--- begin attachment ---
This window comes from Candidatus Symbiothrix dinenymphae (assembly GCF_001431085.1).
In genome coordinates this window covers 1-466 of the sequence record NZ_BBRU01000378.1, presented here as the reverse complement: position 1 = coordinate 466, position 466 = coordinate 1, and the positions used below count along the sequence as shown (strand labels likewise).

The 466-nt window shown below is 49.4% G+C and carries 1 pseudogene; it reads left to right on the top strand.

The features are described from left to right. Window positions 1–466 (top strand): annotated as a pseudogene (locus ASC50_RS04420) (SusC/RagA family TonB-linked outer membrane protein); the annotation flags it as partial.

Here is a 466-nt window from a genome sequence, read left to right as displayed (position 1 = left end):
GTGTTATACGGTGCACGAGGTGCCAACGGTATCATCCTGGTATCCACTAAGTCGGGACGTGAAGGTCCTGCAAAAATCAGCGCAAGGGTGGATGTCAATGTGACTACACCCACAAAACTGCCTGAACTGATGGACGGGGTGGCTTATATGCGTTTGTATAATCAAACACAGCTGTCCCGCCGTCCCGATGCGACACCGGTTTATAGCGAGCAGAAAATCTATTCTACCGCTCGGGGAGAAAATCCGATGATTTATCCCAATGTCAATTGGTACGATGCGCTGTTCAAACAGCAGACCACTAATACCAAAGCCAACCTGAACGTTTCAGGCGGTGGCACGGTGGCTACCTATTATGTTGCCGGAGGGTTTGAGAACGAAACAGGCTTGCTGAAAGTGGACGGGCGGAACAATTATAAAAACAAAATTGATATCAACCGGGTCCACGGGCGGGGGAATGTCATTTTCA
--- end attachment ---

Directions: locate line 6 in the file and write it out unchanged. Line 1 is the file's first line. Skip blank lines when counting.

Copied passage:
GTGTTATACGGTGCACGAGGTGCCAACGGTATCATCCTGGTATCCACTAAGTCGGGACGTGAAGGTCCTGCAAAAATCAGCGCAAGGGTGGATGTCAATGTGACTACACCCACAAAACTGCCTGAACTGATGGACGGGGTGGCTTATATGCGTTTGTATAATCAAACACAGCTGTCCCGCCGTCCCGATGCGACACCGGTTTATAGCGAGCAGAAAATCTATTCTACCGCTCGGGGAGAAAATCCGATGATTTATCCCAATGTCAATTGGTACGATGCGCTGTTCAAACAGCAGACCACTAATACCAAAGCCAACCTGAACGTTTCAGGCGGTGGCACGGTGGCTACCTATTATGTTGCCGGAGGGTTTGAGAACGAAACAGGCTTGCTGAAAGTGGACGGGCGGAACAATTATAAAAACAAAATTGATATCAACCGGGTCCACGGGCGGGGGAATGTCATTTTCA